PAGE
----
It’s not uncommon for a free game to try to incentive the player to pay for things. The best free-to-play games balance making money and giving the player an enjoyable experience, be this a premium subscription or cosmetic gear. The pricing in Heroes of the Storm is skewed much more in favor of Blizzard’s profit than giving the player more meaningful options, such as purchasing the heroes at the heart of the game.


Take for example the bundles in Heroes of the Storm. The beginner bundle seems reasonably priced at $5 and it gives players three “easy” heroes and and a mount. The boxed copy of the game goes for $20 and comes with 5 heroes. It’s not nearly as good a value as the first bundle, probably because it comes with a skin and an exclusive mount. Then there is the Storm Bundle, which offers eight heroes at $40. That bundle comes with four skins and two mounts. The other bundles follow a similar pattern. There is not one bundle for just the heroes. The bundles may be a cheaper way to buy these characters than buying them all separately, but they also come with substantial bloat. To save small amount of money on the heroes, one must spend a bunch of money on other things as well. The total cost of the heroes still stays high even with Storm Bundle’s 67% discount.

Non-optimal is the defining feature of Heroes of the Storm hero unlocking system. There are three options the player has to unlock the heroes; Spend a ridiculous amount of money, spend somewhat less ridiculous amount of money and earn enough in-game currency to (eventually) buy the rest. Both are designed around taking advantage of the player rather than giving the player more options to purchase or support the game.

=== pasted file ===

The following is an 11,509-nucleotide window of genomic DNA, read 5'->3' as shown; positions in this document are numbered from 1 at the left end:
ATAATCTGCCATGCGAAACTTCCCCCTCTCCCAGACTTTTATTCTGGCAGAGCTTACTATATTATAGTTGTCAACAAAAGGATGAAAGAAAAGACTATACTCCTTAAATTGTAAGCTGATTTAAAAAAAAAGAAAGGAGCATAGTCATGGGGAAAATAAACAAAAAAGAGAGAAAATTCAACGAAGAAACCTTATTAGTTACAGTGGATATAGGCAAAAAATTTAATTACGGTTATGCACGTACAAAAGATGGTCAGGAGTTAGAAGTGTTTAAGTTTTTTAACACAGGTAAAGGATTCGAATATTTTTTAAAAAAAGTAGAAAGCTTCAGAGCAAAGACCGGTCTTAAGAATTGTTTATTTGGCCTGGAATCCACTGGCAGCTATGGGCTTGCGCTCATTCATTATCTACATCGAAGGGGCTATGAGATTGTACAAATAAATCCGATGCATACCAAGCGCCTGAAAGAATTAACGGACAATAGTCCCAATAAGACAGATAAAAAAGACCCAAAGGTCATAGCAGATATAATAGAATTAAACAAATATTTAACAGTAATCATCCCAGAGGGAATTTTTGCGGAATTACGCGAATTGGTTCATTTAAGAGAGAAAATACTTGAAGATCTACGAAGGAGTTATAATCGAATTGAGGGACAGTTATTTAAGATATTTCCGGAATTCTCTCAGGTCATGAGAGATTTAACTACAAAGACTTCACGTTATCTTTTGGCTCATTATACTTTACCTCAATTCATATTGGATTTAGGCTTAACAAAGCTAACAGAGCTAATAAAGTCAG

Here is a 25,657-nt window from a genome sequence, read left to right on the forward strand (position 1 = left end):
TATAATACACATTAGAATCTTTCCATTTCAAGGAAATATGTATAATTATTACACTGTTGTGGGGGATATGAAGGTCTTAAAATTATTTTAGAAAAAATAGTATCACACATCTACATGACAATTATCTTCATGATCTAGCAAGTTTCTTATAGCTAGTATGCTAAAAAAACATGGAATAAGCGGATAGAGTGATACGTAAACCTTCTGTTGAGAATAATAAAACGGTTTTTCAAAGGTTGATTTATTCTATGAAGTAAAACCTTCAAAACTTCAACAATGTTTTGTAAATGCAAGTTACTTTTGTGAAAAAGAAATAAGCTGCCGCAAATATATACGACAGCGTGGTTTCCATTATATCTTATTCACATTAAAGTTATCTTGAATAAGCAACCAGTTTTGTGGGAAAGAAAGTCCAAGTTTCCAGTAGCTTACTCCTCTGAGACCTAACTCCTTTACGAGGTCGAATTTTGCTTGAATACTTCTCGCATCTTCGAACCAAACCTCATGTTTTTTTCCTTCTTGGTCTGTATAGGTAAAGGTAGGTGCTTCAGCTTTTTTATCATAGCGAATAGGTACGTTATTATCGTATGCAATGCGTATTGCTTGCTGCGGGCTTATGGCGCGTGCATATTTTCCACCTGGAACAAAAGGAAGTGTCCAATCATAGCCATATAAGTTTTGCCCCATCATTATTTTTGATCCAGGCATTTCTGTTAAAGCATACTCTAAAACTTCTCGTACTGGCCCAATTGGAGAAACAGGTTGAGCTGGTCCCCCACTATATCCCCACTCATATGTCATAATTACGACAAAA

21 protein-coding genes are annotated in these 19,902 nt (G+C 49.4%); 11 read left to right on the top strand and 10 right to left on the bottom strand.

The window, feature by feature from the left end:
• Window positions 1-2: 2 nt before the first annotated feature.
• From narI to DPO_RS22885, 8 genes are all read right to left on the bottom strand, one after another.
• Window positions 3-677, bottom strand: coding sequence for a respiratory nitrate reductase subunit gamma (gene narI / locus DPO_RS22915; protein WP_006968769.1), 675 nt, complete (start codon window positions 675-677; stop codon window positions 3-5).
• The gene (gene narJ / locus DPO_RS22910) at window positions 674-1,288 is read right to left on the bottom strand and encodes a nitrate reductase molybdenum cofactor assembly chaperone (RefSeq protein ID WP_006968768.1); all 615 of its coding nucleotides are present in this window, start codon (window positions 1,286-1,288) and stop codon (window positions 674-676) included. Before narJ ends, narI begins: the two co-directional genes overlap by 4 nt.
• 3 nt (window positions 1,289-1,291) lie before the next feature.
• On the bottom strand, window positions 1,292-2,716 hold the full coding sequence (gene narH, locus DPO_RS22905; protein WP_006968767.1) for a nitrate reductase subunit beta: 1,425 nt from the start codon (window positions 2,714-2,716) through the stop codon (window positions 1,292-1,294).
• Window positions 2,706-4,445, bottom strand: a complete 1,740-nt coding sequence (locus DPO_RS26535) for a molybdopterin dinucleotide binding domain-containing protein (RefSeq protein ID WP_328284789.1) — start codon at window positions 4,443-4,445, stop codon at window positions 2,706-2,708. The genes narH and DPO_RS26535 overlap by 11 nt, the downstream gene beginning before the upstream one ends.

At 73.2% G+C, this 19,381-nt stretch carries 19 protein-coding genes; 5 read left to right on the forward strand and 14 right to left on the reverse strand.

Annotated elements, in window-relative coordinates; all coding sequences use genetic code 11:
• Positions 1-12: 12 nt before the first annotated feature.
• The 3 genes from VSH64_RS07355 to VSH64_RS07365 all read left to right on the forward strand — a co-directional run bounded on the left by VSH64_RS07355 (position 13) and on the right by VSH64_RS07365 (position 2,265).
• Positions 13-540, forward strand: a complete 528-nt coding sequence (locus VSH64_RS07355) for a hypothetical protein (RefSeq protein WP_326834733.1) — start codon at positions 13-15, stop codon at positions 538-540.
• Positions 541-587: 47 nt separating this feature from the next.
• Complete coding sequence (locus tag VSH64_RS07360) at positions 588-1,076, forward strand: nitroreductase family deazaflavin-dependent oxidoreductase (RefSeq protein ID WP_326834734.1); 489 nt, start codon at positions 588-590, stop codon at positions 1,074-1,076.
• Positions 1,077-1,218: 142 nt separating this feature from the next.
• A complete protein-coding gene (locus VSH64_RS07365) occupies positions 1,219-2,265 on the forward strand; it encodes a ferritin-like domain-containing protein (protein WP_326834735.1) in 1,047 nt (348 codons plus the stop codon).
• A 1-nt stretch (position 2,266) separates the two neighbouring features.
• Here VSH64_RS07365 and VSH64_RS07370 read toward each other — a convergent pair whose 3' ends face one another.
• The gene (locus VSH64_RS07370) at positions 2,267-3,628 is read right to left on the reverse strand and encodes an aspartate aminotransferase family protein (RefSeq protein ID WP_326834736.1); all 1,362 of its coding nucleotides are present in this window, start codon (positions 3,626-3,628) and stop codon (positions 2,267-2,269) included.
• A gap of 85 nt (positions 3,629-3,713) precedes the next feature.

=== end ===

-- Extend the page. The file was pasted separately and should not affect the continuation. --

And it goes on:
Perhaps the most disappointing thing about Heroes of the Storm’s hero pricing is that other free-to-play games have adopted more player and consumer-friendly payment models. SMITE is the prime example. SMITE is a MOBA with the same hero rotation, microtransactions, and cosmetic items galore. But it also has an option to buy every character in the game, including all characters released in the future for $30. I’m not saying Heroes of the Storm should sell all its heroes for that same price, but a reasonable flat price or subscription model would be miles ahead of the current model.

As it stands now Heroes of the Storm’s monetization and unlocking methods are broken if one wants to simply unlock every hero. It costs an exorbitant amount of money to purchase the characters even with sales, money-saving bundles, and careful rationing of in-game currency. Without offering better payment options to the player, the game is currently designed to drain money and time from its customers. It’s a great game, but it’s a game seemingly built around Blizzard’s profit rather than providing the customer a good value.


Simply put, Heroes of the Storm is way too expensive.